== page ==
Find information on common issues.
Ask questions and find answers from other users.
Suggest a new site feature or improvement.
Check on status of your tickets.
A transistor is a semiconductor device used to amplify and switch electronic signals. It is made of a solid piece of semiconductor material, with at least three terminals for connection to an external circuit. A voltage or current applied to one pair of the transistor's terminals changes the current flowing through another pair of terminals. Because the controlled (output) power can be much more than the controlling (input) power, the transistor provides amplification of a signal.More information on Transistor can be found here.
ECE 495N: Fundamentals of Nanoelectronics
out of 5 stars
28 Aug 2008 | | Contributor(s):: Supriyo Datta
Fall 2008 This is a newly produced version of the course that was formerly available. We would greatly appreciate your feedback regarding the new format and contents. Objective: To convey the basic concepts of nanoelectronics to electrical engineering students with no background in...
ECE 606 Solid State Devices
10 Oct 2012 | | Contributor(s):: Gerhard Klimeck
ECE 606: Principles of Semiconductor Devices
12 Nov 2008 | | Contributor(s):: Muhammad A. Alam
In the last 50 years, solid state devices like transistors have evolved from an interesting laboratory experiment to a technology with applications in all aspects of modern life. Making transistors is a complex process that requires unprecedented collaboration among material scientists, solid...
ECE 612: Nanoscale Transistors (Fall 2008)
27 Aug 2008 | | Contributor(s):: Mark Lundstrom
Additional material related to the topics discussed in this course course is available at https://nanohub.org/courses/NT Fall 2008This course examines the device physics of advanced transistors and the process, device, circuit, and systems considerations that enter into the development...
ECE 659 Quantum Transport: Atom to Transistor
27 Jan 2009 | | Contributor(s):: Supriyo Datta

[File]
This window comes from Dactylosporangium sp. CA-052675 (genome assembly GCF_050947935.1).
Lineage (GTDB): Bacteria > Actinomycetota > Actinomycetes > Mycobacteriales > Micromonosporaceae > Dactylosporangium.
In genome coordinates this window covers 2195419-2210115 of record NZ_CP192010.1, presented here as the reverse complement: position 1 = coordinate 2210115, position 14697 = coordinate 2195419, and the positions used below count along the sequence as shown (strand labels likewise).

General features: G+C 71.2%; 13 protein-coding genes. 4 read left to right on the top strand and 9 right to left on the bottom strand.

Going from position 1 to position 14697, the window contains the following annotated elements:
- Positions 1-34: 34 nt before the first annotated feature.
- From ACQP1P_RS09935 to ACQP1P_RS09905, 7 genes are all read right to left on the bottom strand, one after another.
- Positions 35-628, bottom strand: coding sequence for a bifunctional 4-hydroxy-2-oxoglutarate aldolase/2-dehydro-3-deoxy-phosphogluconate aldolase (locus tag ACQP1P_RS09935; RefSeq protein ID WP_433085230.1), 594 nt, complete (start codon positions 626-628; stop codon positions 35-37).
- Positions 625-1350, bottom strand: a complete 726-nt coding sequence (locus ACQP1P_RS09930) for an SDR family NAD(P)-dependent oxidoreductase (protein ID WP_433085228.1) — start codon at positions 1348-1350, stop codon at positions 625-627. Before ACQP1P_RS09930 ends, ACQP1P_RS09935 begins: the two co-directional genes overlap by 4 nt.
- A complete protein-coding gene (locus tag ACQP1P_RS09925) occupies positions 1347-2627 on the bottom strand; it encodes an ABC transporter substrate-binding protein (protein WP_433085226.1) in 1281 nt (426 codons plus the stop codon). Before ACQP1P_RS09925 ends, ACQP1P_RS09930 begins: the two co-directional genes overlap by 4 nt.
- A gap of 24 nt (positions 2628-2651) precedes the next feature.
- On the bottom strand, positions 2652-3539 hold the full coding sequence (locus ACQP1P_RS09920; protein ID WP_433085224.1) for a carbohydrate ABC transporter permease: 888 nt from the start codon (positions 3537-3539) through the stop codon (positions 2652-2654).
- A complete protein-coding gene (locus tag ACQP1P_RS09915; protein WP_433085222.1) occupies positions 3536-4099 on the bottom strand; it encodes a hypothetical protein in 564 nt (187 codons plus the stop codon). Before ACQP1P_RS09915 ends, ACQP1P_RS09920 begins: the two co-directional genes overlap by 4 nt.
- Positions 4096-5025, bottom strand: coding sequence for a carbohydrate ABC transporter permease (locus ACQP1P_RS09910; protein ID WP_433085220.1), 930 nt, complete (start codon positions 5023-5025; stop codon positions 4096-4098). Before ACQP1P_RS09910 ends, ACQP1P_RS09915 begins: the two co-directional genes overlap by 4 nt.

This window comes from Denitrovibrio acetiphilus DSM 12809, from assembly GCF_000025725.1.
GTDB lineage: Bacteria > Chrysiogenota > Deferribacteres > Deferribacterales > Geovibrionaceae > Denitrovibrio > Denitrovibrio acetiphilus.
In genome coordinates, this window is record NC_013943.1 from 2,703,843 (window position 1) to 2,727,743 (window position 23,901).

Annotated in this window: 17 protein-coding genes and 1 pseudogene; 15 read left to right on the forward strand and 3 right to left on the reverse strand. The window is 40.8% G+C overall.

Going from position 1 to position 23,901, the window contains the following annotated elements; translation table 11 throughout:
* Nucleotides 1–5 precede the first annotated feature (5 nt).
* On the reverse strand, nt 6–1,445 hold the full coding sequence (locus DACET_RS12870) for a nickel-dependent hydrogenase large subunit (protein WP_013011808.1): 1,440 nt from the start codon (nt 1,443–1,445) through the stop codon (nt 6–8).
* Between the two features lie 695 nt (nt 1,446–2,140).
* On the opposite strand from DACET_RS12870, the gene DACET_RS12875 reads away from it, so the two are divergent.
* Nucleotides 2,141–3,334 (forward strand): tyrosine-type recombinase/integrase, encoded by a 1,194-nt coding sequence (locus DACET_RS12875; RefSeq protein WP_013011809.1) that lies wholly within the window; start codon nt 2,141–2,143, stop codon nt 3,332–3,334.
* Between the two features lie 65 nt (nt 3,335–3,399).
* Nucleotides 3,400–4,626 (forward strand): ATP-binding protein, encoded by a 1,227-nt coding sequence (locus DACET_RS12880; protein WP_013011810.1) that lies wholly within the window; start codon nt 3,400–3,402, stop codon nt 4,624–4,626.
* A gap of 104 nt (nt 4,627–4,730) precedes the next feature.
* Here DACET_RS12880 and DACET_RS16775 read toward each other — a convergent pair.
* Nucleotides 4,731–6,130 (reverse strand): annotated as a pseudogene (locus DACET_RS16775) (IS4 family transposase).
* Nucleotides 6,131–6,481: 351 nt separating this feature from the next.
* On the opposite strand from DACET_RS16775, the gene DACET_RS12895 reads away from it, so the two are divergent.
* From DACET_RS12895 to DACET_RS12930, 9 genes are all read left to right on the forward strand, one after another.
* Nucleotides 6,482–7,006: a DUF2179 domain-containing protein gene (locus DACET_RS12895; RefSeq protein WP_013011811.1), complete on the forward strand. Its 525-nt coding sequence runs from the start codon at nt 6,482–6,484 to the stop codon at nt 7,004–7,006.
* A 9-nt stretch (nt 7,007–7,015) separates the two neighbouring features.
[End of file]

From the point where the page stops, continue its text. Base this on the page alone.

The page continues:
Spring 2009 This is a newly produced version of the course that was formerly available. We would greatly appreciate your feedback regarding the new format and contents. Traditionally atomistic approaches have been used to model materials in terms of average parameters like the...
Nanoelectronic Devices, With an Introduction to Spintronics
09 Sep 2010 | | Contributor(s):: Supriyo Datta, Mark Lundstrom
Nanoelectronic devices are at the heart of today's powerful computers and are also of great interest for many emerging applications including energy conversion, sensing and alternative computing paradigms. Our objective, however, is not to discuss specific devices or...
Near-Equilibrium Transport: Fundamentals and Applications
28 Jul 2011 | | Contributor(s):: Mark Lundstrom
Engineers and scientists working on electronic materials and devicesneed a working knowledge of "near-equilibrium" (also called "linear"or "low-field") transport. The term "working knowledge" meansunderstanding how to use theory in practice. Measurements ofresistivity, conductivity, mobility,...
03 Nov 2008 | | Contributor(s):: Muhammad A. Alam
The electronic devices these days have become so small that the number of dopant atoms in the channel of a MOFET transistor, the number of oxide atoms in its gate dielectric, the number silicon- or metal crystals in nanocrystal Flash memory, the number of Nanowires in a flexible nanoNET...
Physics of Nanoscale MOSFETs
26 Aug 2008 | | Contributor(s):: Mark Lundstrom
Transistor scaling has pushed channel lengths to the nanometer regime where traditional approaches to MOSFET device physics are less and less suitable This short course describes a way of understanding MOSFETs that is much more suitable than traditional approaches when the channel lengths are of...
Tutorial 4: Far-From-Equilibrium Quantum Transport
29 Mar 2011 | | Contributor(s):: Gerhard Klimeck
These lectures focus on the application of the theories using the nanoelectronic modeling tools NEMO 1- D, NEMO 3-D, and OMEN to realistically extended devices. Topics to be covered are realistic resonant tunneling diodes, quantum dots, nanowires, and Ultra-Thin-Body Transistors.